Cool new gadgets for EBR deputies will 'transform law enforcement,' agency says
BATON ROUGE – The sheriff’s office touted a revolutionary crime-fighting system Tuesday that will allow deputies to access information instantly – whether writing a ticket, responding to nuisance complaints or investigating more heinous crimes.
The system – mixed with special software deputies can use through a smartphone or a handheld device – is designed to help law enforcement be more effective and swifter. Deputies will be able to look through all databases within the sheriff’s office in addition to information citizens share with the agency.
“Having this technology makes our deputies more efficient and effective, better prepared and safer. It’s important to me to ensure they are best equipped to protect and serve the community,” Sheriff Sid Gautreaux said in a statement about the new program Tuesday.
The devices can “transform law enforcement,” the agency said in a news release revealing the functionality.
The software will tie in to live camera feeds, geographical maps and all record-keeping systems. The specialized handheld devices will also be equipped with a close-range license plate reader, vehicle identification and driver’s license scanner and GPS tracking. The software is compatible with mainstream smartphones and does not need to be used directly with the handheld, called Gismo.
The software is called Sheriff 365.
“I’m proud to be the first law enforcement agency to use this technology and be able to put it where it is needed most-- in the hands of deputies on the streets,” Gautreaux said.
The Gismo device will be synced with the Sheriff 365 software to buzz and vibrate and notify deputies when a crime is reported near their location.
“Gismo is a handheld operations center,” the sheriff said.
The new system will integrate all record-keeping systems – jail reports, accident reports, arrest reports, warrants and evidence management.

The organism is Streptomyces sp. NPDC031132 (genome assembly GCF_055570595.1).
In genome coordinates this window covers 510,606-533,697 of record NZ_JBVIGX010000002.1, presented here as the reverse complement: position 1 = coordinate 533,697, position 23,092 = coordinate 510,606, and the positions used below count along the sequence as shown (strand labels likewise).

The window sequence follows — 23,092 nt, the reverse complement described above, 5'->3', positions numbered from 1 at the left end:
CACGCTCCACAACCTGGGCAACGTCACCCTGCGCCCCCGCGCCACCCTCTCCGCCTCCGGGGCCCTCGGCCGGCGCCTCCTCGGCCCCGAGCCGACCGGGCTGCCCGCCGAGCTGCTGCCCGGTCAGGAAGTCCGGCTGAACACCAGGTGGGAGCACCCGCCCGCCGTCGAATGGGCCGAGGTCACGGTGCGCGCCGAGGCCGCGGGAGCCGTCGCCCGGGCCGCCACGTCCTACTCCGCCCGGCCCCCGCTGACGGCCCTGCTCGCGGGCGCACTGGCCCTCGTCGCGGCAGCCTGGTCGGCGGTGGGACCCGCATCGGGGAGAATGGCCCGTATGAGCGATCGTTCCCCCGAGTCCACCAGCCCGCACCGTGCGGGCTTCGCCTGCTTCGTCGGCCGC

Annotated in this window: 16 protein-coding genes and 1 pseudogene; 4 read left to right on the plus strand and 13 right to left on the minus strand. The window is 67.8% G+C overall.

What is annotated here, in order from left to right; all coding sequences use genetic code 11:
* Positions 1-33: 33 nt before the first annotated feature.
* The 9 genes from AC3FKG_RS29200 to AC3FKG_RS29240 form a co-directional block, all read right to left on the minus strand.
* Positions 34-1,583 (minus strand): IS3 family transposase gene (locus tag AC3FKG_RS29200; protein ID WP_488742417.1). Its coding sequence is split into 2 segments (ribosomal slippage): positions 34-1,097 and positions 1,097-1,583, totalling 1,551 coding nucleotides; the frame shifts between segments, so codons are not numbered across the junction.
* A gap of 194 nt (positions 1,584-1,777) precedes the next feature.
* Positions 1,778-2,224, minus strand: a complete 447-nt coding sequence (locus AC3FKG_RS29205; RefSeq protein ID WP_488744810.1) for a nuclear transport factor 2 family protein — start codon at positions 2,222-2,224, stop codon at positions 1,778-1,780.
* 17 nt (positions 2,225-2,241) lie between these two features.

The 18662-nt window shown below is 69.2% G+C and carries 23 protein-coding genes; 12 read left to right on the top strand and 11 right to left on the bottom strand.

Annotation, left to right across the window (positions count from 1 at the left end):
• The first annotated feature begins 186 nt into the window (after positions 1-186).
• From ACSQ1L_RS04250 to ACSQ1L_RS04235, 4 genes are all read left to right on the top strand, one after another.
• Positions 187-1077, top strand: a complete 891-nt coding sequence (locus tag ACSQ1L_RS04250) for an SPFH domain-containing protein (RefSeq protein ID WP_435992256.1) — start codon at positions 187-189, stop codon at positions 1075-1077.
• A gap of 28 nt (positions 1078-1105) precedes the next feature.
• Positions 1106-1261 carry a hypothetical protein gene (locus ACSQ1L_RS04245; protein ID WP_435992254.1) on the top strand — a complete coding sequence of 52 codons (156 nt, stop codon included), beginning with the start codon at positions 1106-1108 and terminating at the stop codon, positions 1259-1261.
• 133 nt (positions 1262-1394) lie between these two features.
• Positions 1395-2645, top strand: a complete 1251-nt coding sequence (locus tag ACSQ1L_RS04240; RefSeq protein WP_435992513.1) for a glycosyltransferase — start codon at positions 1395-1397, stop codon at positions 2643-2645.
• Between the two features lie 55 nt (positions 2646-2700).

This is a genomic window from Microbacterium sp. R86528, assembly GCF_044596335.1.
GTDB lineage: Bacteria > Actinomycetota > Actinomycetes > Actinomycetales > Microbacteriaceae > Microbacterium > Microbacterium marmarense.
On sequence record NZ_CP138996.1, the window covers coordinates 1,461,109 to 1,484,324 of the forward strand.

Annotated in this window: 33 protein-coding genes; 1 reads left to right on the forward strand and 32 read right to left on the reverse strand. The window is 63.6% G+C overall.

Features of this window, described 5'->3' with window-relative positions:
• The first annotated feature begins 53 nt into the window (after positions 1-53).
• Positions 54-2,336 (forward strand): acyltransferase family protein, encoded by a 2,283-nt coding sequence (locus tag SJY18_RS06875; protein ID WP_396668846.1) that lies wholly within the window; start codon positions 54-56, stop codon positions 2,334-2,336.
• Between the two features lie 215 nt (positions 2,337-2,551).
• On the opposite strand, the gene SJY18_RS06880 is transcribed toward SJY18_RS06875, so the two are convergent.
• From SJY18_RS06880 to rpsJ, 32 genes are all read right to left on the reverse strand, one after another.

Deputies will also be able to use a voice dictation system, photo and video capture and location tagging to streamline data needed for various investigations.
“By streamlining our record keeping, we can reduce redundancy and human error. We can speed up the process and diminish deputies’ paper workload. This means we can spend less time reporting and more time protecting,” Sheriff Gautreaux said.
“We have plans to use the software’s shot-spotter integration capabilities to setup for automatic drone deployment to shots fired. We can not only stream live video from any registered camera, but also from our aviation division’s thermal imaging devices. Knowledge is awareness; and awareness means safety- for our deputies and our community.”
The new systems were developed by Baton Rouge-based General Informatics. The local business has been developing and fine-tuning the technology for the past decade.
“Gismo is many systems rolled into one that is designed for easy use. It is intelligent software that brings information together in a single pane. This allows deputies to make critical decisions themselves while in the field without wasting time,” Mo Vij, Gismo’s inventor said.
The department expects to see a cost-savings.
Software licensing costs about $995. Each handheld device costs $1,689. The East Baton Rouge Parish Sheriff’s Office compared it to the cost of a license plate reader for a patrol unit – $14,000.
Five of the new, handheld devices are in service and assigned to deputies in the regular patrol division, traffic and Special Community Anti-Crime Team. The agency plans to issue 15 additional devices to patrol deputies in the coming weeks with an option to secure even more.
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